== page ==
It’s a little hard to judge episodes like “Recruits,” because so much of their appeal lies in their potential, not their reality. This is a quintessential setup episode, and what we get tonight could end up looking really good, really bad, or just sort of forgettable depending on where the show goes next. But for now, there’s plenty of reason to think Arrow is onto something worthwhile here. The addition of Ragman is especially intriguing, as at long last we might get some follow-up on, you know, that time Arrow dropped a nuclear bomb and then just sort of moved on to other things. Positioning the character as the sole survivor of Havenrock gives him all sorts of credibility as an equal to Oliver in the painful backstory department, and he figures to serve as a walking reminder to Felicity of her own role in the town’s destruction.

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Tonight’s episode even gives us an abbreviated, less lethal version of Oliver’s initial arc as the Hood, as Ragman swears vengeance in the name of his father against those who made the nuke. I can understand Oliver eliding certain key details when he compares Ragman’s story with his own father’s sacrifice, but the truth is that, on some level, Robert Queen did save Oliver so that he could be his posthumous instrument of revenge. (And let’s never forget that Robert killed the other survivor of the Queen’s Gambit as well. To say he wasn’t a saint is a massive understatement.) Given how dark Ragman’s origin and general presence is, it feels kind of crazy to say this, but I could actually see him being a bit of a beacon of hope for Arrow, at least if his decision to save Oliver in tonight’s episode is any indication. For all the unimaginable pain Ragman has endured, he appears far less lost than the typical masked vigilante.

As for the other recruits—Curtis, Wild Dog, and Evelyn Sharp—it’s still a little early to judge what they could offer to the show. “Recruits” does at least give Wild Dog a strong moment during the attack on the clinic, as he disobeys the Green Arrow in the name of saving a child and still comes away with a vital bit of evidence. I wouldn’t be at all surprised if Wild Dog got chosen for inclusion as a little nod to Stephen Amell’s recent turn as another hockey mask-wearing vigilante in the Ninja Turtles sequel, but the character is rounding into form as the spiritual successor to Roy. He lacks some of the natural agility of Arsenal—yeah, I’m talking about the parkour—but he fills that role of someone readied for the fight by years of surviving the mean streets of Star City. Tonight’s episode suggests an intriguing dynamic between Oliver and Wild Dog, as the two figure to butt heads at every turn, yet Wild Dog could quickly become the guy who has Oliver’s back before all others. When he says he will fight any war as long as he trusts the person leading him into battle, he suggests he at least takes the situation seriously enough to survive it.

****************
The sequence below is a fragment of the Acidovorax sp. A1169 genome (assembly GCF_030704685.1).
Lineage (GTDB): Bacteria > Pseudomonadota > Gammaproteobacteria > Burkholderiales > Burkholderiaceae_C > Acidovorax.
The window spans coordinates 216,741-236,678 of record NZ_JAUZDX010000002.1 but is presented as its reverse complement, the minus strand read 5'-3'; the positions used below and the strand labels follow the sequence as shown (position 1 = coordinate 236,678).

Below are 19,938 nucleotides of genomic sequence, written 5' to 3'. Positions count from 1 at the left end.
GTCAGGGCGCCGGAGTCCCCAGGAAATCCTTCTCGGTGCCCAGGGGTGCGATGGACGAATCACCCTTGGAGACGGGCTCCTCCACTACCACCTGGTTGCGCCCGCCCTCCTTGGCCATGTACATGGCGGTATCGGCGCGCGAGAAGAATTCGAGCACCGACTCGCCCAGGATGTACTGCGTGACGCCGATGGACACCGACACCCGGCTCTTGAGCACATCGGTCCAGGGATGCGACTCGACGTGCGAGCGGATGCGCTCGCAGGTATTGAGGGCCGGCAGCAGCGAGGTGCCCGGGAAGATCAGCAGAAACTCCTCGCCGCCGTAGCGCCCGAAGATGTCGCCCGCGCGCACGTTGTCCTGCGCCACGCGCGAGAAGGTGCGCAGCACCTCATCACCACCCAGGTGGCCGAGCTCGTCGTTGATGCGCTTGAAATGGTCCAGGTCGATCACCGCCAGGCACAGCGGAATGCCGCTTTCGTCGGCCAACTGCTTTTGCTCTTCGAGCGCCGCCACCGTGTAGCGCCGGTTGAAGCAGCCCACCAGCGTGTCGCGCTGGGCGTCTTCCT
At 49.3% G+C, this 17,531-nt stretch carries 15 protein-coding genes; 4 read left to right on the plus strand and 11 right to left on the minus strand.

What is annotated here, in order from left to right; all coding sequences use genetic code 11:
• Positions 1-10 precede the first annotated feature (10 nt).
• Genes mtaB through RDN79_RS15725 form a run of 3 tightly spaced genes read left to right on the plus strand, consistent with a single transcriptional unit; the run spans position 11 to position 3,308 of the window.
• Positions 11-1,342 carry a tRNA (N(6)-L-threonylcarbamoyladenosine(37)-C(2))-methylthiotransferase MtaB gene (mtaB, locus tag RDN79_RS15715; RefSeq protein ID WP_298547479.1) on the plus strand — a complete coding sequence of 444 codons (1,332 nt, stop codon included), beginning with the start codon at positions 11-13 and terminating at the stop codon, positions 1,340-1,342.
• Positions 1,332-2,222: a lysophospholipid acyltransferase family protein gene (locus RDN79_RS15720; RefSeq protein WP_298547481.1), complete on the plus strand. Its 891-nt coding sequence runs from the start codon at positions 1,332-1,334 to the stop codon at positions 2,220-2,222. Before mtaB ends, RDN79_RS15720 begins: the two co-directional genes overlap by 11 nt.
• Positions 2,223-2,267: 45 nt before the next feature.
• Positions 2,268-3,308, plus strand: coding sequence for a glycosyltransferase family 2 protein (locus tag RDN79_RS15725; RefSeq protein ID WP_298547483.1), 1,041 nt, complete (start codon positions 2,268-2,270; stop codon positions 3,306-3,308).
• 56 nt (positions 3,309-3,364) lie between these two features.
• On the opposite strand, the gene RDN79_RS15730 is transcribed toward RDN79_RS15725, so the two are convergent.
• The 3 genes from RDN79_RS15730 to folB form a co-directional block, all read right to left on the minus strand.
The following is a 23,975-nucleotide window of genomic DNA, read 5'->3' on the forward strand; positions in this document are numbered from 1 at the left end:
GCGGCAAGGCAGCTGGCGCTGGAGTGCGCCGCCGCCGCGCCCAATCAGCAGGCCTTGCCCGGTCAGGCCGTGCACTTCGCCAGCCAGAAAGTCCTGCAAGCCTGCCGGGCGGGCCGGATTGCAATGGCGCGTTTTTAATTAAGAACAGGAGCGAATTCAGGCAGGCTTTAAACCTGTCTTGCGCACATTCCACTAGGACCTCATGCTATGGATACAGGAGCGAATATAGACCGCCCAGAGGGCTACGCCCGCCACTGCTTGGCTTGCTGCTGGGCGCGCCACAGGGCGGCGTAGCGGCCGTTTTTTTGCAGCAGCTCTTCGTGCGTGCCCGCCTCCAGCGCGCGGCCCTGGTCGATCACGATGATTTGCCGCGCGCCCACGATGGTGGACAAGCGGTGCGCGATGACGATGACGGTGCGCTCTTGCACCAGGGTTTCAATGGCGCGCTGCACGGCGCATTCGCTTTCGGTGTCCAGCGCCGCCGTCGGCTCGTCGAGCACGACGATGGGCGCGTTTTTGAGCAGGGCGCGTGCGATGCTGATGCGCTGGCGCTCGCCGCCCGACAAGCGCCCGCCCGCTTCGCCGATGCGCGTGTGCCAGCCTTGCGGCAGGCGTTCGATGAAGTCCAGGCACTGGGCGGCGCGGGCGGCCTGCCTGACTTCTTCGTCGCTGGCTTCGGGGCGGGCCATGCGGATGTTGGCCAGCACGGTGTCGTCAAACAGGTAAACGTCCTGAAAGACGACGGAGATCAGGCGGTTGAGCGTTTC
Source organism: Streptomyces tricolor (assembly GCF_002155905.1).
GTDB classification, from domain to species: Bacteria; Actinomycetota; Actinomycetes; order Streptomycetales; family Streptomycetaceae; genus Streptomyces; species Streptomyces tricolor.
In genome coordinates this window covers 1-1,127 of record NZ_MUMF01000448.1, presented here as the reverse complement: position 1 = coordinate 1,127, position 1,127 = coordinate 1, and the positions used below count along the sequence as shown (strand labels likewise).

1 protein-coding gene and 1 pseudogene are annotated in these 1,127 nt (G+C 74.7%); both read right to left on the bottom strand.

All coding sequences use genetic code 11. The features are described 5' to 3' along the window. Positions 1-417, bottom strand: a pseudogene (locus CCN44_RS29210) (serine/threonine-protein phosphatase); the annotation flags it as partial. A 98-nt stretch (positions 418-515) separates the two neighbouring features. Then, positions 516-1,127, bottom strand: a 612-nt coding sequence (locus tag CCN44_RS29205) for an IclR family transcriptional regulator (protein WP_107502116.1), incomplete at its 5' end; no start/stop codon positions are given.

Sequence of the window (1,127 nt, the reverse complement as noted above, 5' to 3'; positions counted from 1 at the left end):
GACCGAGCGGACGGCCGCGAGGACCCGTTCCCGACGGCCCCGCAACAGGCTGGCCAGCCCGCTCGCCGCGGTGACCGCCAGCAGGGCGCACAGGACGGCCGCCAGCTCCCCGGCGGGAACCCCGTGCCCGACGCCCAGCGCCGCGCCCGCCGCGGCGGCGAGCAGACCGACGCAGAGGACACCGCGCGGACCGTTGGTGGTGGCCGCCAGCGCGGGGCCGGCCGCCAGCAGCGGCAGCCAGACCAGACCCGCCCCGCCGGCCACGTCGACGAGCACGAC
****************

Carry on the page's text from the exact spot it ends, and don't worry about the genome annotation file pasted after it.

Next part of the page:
On the other hand, it still sort of feels like it’s all a game for Curtis. Oliver makes the point that everyone he’s teamed with in the past had some manner of experience that qualified them for life as a vigilante. Diggle had his military experiences. Sara had the League of Assassins. Roy had the Glades. Thea had a crash course from Malcolm Merlyn. The only real exception here is Laurel, with Oliver’s implication being, perhaps a tad unfairly, that it was that inexperience that ultimately got her killed. Even allowing for the timely reminder of Curtis’ Olympic background—which, with all due respect to Echo Kellum, I don’t buy for a second—he might stand as an even shakier candidate than Laurel, if only because he’s yet to show the kind of drive that helped Laurel cover up her early deficiencies as a vigilante. Comics lore tells us that Curtis is on track to be Mr. Terrific, complete with “Fair Play” jacket, and that’s a hero who can supplement his athletic abilities with tech and gadgets, which is perfect for Curtis. But if he’s going to be credible as an unpowered member of Team Arrow, he probably has to get a tad more serious. Hopefully, that’s an opportunity for character development, much as I already like Curtis.